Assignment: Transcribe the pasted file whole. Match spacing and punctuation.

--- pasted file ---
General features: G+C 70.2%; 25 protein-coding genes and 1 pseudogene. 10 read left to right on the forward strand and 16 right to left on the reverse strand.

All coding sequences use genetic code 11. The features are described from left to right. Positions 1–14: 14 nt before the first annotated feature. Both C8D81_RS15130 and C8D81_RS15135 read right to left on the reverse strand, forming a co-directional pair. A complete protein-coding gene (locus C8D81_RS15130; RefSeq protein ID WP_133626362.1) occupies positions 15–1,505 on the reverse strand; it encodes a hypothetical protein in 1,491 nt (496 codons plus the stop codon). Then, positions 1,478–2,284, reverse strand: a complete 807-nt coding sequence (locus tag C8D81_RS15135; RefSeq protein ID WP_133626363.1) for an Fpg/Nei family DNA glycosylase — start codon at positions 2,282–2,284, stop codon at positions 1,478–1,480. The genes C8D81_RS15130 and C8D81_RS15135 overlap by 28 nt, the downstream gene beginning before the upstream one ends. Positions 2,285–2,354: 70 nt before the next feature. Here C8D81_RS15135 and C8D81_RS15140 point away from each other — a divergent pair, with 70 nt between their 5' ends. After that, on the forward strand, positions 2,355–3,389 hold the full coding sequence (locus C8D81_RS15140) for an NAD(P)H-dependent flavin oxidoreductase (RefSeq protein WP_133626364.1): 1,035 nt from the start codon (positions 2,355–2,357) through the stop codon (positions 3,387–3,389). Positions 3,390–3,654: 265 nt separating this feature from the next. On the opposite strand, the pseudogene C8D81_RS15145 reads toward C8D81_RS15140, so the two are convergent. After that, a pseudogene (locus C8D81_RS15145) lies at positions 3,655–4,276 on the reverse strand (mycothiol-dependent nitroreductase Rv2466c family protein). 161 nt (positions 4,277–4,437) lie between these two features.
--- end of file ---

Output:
General features: G+C 70.2%; 25 protein-coding genes and 1 pseudogene. 10 read left to right on the forward strand and 16 right to left on the reverse strand.

All coding sequences use genetic code 11. The features are described from left to right. Positions 1–14: 14 nt before the first annotated feature. Both C8D81_RS15130 and C8D81_RS15135 read right to left on the reverse strand, forming a co-directional pair. A complete protein-coding gene (locus C8D81_RS15130; RefSeq protein ID WP_133626362.1) occupies positions 15–1,505 on the reverse strand; it encodes a hypothetical protein in 1,491 nt (496 codons plus the stop codon). Then, positions 1,478–2,284, reverse strand: a complete 807-nt coding sequence (locus tag C8D81_RS15135; RefSeq protein ID WP_133626363.1) for an Fpg/Nei family DNA glycosylase — start codon at positions 2,282–2,284, stop codon at positions 1,478–1,480. The genes C8D81_RS15130 and C8D81_RS15135 overlap by 28 nt, the downstream gene beginning before the upstream one ends. Positions 2,285–2,354: 70 nt before the next feature. Here C8D81_RS15135 and C8D81_RS15140 point away from each other — a divergent pair, with 70 nt between their 5' ends. After that, on the forward strand, positions 2,355–3,389 hold the full coding sequence (locus C8D81_RS15140) for an NAD(P)H-dependent flavin oxidoreductase (RefSeq protein WP_133626364.1): 1,035 nt from the start codon (positions 2,355–2,357) through the stop codon (positions 3,387–3,389). Positions 3,390–3,654: 265 nt separating this feature from the next. On the opposite strand, the pseudogene C8D81_RS15145 reads toward C8D81_RS15140, so the two are convergent. After that, a pseudogene (locus C8D81_RS15145) lies at positions 3,655–4,276 on the reverse strand (mycothiol-dependent nitroreductase Rv2466c family protein). 161 nt (positions 4,277–4,437) lie between these two features.